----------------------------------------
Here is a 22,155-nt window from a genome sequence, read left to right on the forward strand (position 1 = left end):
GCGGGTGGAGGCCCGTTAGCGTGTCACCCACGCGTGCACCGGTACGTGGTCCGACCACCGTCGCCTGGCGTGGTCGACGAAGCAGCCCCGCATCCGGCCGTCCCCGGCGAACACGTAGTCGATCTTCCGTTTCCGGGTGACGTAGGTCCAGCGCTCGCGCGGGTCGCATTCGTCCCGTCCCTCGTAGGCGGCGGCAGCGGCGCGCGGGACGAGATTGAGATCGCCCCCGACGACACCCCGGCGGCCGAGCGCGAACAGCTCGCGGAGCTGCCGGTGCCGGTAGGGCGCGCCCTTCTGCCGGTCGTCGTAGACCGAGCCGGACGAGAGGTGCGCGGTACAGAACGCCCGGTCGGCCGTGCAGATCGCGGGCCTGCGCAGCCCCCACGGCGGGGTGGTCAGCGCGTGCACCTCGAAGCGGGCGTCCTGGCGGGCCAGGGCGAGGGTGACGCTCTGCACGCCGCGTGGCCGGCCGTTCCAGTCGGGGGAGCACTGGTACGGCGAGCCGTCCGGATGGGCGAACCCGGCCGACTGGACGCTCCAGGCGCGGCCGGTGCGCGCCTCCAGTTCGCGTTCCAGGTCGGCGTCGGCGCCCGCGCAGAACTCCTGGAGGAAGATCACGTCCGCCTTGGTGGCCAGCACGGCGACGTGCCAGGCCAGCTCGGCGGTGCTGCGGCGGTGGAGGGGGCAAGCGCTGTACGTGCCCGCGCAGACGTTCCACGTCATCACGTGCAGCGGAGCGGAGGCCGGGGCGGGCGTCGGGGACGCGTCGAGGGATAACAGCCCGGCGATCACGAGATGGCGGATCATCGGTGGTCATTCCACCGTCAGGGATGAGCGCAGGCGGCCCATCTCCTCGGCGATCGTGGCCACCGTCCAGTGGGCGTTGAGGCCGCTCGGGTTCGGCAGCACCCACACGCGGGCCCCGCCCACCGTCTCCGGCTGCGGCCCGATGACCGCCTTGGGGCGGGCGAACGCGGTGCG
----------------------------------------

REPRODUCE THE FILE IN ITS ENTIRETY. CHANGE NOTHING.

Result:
Here is a 22,155-nt window from a genome sequence, read left to right on the forward strand (position 1 = left end):
GCGGGTGGAGGCCCGTTAGCGTGTCACCCACGCGTGCACCGGTACGTGGTCCGACCACCGTCGCCTGGCGTGGTCGACGAAGCAGCCCCGCATCCGGCCGTCCCCGGCGAACACGTAGTCGATCTTCCGTTTCCGGGTGACGTAGGTCCAGCGCTCGCGCGGGTCGCATTCGTCCCGTCCCTCGTAGGCGGCGGCAGCGGCGCGCGGGACGAGATTGAGATCGCCCCCGACGACACCCCGGCGGCCGAGCGCGAACAGCTCGCGGAGCTGCCGGTGCCGGTAGGGCGCGCCCTTCTGCCGGTCGTCGTAGACCGAGCCGGACGAGAGGTGCGCGGTACAGAACGCCCGGTCGGCCGTGCAGATCGCGGGCCTGCGCAGCCCCCACGGCGGGGTGGTCAGCGCGTGCACCTCGAAGCGGGCGTCCTGGCGGGCCAGGGCGAGGGTGACGCTCTGCACGCCGCGTGGCCGGCCGTTCCAGTCGGGGGAGCACTGGTACGGCGAGCCGTCCGGATGGGCGAACCCGGCCGACTGGACGCTCCAGGCGCGGCCGGTGCGCGCCTCCAGTTCGCGTTCCAGGTCGGCGTCGGCGCCCGCGCAGAACTCCTGGAGGAAGATCACGTCCGCCTTGGTGGCCAGCACGGCGACGTGCCAGGCCAGCTCGGCGGTGCTGCGGCGGTGGAGGGGGCAAGCGCTGTACGTGCCCGCGCAGACGTTCCACGTCATCACGTGCAGCGGAGCGGAGGCCGGGGCGGGCGTCGGGGACGCGTCGAGGGATAACAGCCCGGCGATCACGAGATGGCGGATCATCGGTGGTCATTCCACCGTCAGGGATGAGCGCAGGCGGCCCATCTCCTCGGCGATCGTGGCCACCGTCCAGTGGGCGTTGAGGCCGCTCGGGTTCGGCAGCACCCACACGCGGGCCCCGCCCACCGTCTCCGGCTGCGGCCCGATGACCGCCTTGGGGCGGGCGAACGCGGTGCG